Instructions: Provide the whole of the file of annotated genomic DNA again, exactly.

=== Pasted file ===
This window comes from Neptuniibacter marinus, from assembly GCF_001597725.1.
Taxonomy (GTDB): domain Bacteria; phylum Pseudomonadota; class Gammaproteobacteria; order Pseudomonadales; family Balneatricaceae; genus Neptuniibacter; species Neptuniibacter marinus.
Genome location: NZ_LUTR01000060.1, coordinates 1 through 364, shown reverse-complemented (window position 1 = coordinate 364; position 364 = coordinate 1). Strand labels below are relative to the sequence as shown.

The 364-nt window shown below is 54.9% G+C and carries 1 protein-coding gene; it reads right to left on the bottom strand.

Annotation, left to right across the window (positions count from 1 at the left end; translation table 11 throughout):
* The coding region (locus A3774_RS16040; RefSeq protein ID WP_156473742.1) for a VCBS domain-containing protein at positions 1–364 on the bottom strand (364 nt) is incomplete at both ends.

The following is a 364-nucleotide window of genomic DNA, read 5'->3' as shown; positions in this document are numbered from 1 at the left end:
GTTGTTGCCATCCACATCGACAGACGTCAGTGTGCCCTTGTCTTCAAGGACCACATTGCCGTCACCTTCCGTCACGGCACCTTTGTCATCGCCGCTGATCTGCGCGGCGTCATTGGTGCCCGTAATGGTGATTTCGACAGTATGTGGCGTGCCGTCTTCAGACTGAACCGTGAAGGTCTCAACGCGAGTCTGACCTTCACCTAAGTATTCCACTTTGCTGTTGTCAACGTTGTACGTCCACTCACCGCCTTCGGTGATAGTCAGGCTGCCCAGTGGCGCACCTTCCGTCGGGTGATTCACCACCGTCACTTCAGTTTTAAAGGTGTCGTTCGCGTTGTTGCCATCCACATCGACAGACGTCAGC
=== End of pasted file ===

This window comes from Neptuniibacter marinus, from assembly GCF_001597725.1.
Taxonomy (GTDB): domain Bacteria; phylum Pseudomonadota; class Gammaproteobacteria; order Pseudomonadales; family Balneatricaceae; genus Neptuniibacter; species Neptuniibacter marinus.
Genome location: NZ_LUTR01000060.1, coordinates 1 through 364, shown reverse-complemented (window position 1 = coordinate 364; position 364 = coordinate 1). Strand labels below are relative to the sequence as shown.

The 364-nt window shown below is 54.9% G+C and carries 1 protein-coding gene; it reads right to left on the bottom strand.

Annotation, left to right across the window (positions count from 1 at the left end; translation table 11 throughout):
* The coding region (locus A3774_RS16040; RefSeq protein ID WP_156473742.1) for a VCBS domain-containing protein at positions 1–364 on the bottom strand (364 nt) is incomplete at both ends.

The following is a 364-nucleotide window of genomic DNA, read 5'->3' as shown; positions in this document are numbered from 1 at the left end:
GTTGTTGCCATCCACATCGACAGACGTCAGTGTGCCCTTGTCTTCAAGGACCACATTGCCGTCACCTTCCGTCACGGCACCTTTGTCATCGCCGCTGATCTGCGCGGCGTCATTGGTGCCCGTAATGGTGATTTCGACAGTATGTGGCGTGCCGTCTTCAGACTGAACCGTGAAGGTCTCAACGCGAGTCTGACCTTCACCTAAGTATTCCACTTTGCTGTTGTCAACGTTGTACGTCCACTCACCGCCTTCGGTGATAGTCAGGCTGCCCAGTGGCGCACCTTCCGTCGGGTGATTCACCACCGTCACTTCAGTTTTAAAGGTGTCGTTCGCGTTGTTGCCATCCACATCGACAGACGTCAGC